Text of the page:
The best album of those nominated was comfortably Cathy Davey’s The Nameless. It’s only her third album, but there’s a sense of substance to it that only time can give you. Extraordinarily confident melodically, you nevertheless have the occasional suspicion that any moment now, it’s about to slip into tweeness, which isn’t helped by the knowledge that she’s currently seeing Neil Hannon (if you know of a more gratingly fey album than The Duckworth Lewis Method, kindly keep it to yourself.)

Happily though, it glides instead into the terrain originally fashioned by Jacques Brel and Scott Walker and currently occupied by Pink Martini, and what might have been merely a collection of brilliant songs is given a timeless sense of permanence. The Touch especially evokes the seedy decadence of an Amsterdam brothel in the 1970s, where Serge Gainsbourg is being serviced by a nymphette who looks like she might be at school with his daughter.

Made by and for grown-ups, and unlike any of the other nominees, The Nameless will still be listened to in at least five years’ time. And ultimately, it’s time not prizes that we’re judged by.

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MGMT – “Congratulations”

MGMT exploded onto the scene in 2008 with the fireworks that was Oracular Spectacular. And the two lead singles, Time To Pretend and Kids kept licensing lawyers busy for months. Their difficult second album Congratulations arrived in April 2010, and tellingly, the first thing they did was to announce that there wouldn’t be any singles released from it. Anyone hoping for more of the same was clearly in for a disappointment.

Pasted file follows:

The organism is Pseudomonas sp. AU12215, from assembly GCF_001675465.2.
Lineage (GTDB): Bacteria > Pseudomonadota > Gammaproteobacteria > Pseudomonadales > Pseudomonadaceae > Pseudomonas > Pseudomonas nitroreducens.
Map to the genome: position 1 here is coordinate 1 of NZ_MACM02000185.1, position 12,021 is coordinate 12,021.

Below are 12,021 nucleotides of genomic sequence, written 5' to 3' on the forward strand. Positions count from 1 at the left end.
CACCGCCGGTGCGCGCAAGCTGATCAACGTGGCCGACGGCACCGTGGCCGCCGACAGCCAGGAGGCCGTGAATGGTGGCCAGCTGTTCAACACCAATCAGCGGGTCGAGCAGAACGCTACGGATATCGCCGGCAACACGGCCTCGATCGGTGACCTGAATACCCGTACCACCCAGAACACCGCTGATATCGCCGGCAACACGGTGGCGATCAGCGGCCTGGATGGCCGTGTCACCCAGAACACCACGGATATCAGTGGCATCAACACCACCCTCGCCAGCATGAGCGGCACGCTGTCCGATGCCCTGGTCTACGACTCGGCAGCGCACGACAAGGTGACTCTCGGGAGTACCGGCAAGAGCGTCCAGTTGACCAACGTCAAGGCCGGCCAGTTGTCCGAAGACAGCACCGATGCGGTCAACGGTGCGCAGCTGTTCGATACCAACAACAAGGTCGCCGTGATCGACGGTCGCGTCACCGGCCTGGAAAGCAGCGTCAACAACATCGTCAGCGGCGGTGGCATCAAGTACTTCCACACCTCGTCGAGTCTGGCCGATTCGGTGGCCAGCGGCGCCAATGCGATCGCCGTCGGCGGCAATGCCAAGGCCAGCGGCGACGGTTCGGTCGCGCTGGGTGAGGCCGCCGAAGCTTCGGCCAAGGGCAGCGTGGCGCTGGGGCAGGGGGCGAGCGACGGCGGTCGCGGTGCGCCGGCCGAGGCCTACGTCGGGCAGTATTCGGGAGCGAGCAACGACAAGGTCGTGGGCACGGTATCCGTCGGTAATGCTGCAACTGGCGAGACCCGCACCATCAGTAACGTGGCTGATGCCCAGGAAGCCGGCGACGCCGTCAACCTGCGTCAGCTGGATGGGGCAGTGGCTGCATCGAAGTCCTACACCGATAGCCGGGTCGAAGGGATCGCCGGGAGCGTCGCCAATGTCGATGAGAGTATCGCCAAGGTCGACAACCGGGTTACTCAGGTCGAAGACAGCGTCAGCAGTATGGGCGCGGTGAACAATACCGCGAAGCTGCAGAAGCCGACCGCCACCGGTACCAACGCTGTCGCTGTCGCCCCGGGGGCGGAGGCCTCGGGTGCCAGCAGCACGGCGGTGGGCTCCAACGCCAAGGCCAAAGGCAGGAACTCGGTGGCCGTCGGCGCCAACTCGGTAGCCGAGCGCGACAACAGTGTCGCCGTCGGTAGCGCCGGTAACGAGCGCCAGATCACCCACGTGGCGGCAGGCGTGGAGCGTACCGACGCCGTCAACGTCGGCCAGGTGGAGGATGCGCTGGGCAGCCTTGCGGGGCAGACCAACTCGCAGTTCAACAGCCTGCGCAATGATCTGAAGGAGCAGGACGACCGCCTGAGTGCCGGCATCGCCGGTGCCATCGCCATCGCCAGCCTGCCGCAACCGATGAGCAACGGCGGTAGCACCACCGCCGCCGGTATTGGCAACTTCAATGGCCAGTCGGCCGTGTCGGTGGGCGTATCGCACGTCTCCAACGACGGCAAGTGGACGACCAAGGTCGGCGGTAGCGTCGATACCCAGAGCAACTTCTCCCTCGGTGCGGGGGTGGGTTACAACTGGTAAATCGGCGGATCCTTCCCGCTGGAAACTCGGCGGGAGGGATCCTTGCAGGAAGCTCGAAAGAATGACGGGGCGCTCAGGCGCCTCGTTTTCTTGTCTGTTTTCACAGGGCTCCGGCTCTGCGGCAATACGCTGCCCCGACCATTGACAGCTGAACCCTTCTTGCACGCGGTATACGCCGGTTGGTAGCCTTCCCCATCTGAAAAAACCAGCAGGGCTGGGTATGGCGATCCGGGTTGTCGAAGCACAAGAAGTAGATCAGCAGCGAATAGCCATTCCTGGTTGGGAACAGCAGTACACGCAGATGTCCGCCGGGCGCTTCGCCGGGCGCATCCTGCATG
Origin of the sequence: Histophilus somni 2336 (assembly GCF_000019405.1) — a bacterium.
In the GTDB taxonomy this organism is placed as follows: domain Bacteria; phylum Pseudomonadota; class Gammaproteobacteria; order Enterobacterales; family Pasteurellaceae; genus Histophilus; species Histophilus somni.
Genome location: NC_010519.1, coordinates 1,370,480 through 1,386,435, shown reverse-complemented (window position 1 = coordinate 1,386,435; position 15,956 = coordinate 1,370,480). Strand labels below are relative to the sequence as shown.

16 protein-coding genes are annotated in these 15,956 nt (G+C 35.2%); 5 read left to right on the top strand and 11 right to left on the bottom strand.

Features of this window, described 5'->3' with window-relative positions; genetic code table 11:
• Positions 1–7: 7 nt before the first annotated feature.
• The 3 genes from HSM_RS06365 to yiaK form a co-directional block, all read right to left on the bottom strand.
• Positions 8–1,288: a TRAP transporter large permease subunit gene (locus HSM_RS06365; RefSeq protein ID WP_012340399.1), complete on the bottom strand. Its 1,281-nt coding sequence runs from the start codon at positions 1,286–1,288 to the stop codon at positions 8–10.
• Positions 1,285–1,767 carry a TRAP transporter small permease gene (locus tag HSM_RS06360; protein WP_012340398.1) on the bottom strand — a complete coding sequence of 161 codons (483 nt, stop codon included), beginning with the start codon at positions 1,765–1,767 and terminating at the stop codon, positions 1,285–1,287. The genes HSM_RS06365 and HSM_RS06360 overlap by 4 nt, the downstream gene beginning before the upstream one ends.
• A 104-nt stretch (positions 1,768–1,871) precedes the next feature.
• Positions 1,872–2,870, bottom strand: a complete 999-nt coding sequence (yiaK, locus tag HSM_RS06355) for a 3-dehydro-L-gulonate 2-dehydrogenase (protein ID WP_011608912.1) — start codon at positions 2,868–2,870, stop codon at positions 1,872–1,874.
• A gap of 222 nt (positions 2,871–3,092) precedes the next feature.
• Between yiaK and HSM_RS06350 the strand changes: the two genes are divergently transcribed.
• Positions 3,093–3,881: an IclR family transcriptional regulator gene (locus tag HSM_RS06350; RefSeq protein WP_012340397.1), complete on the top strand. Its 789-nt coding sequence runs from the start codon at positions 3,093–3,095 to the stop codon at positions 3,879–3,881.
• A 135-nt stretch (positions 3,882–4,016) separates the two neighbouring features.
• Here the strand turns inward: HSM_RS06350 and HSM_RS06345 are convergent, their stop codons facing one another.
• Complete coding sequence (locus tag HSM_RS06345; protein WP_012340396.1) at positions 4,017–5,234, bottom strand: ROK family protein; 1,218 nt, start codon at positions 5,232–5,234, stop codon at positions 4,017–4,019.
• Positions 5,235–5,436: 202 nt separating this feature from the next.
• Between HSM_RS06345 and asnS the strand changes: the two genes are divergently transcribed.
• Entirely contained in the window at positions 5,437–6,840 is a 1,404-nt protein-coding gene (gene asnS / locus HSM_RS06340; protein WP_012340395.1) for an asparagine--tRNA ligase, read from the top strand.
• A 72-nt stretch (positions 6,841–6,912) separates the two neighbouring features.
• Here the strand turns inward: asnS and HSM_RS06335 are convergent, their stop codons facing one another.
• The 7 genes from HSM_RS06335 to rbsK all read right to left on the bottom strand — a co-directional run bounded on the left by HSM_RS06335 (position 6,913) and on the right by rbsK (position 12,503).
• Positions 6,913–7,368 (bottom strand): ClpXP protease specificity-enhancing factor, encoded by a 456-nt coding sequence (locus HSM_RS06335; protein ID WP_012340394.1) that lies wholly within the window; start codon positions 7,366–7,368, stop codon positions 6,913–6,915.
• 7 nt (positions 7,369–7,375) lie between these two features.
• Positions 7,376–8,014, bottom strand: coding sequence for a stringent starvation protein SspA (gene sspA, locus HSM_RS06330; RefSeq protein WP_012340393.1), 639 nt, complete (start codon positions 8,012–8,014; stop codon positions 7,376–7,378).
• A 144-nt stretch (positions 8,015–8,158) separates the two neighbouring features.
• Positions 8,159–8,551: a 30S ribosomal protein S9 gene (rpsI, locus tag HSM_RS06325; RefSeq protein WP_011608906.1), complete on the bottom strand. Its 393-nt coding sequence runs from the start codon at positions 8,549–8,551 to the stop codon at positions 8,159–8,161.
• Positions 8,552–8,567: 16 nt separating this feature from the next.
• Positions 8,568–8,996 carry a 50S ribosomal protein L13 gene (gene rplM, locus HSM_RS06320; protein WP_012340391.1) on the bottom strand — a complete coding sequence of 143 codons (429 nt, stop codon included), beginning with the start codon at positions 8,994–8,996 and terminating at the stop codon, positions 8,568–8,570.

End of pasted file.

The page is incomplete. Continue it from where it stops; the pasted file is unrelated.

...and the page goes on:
The truth of the matter is though, that those famous singles weren’t actually terribly representative of the album as a whole. So Congratulations, despite the dearth of obvious singles, carries on where Oracular left off. MGMT are what Boland and Bowie might have sounded like if they’d taken what they were doing in the first half of the seventies, and developed it further into the second half.

Like most of the best music coming out of north America at the moment, it’s steeped in the sounds and feel of the UK in the late seventies and early eighties. And, as with a lot of these bands, you have the distinct feeling that if you were only able to pick up on half of the musical references slyly alluded to here, you might very well enjoy the album almost a much as the people making it.

What lifts this album from the merely clever to the thoroughly infectious are the duo’s impeccable gift for melody. It’s almost as if they can’t help themselves. Try as they might to knuckle down and produce something serious, those damn tunes keep bursting forth. Hence the confusion that exists on where they stand on the indie/pop axis.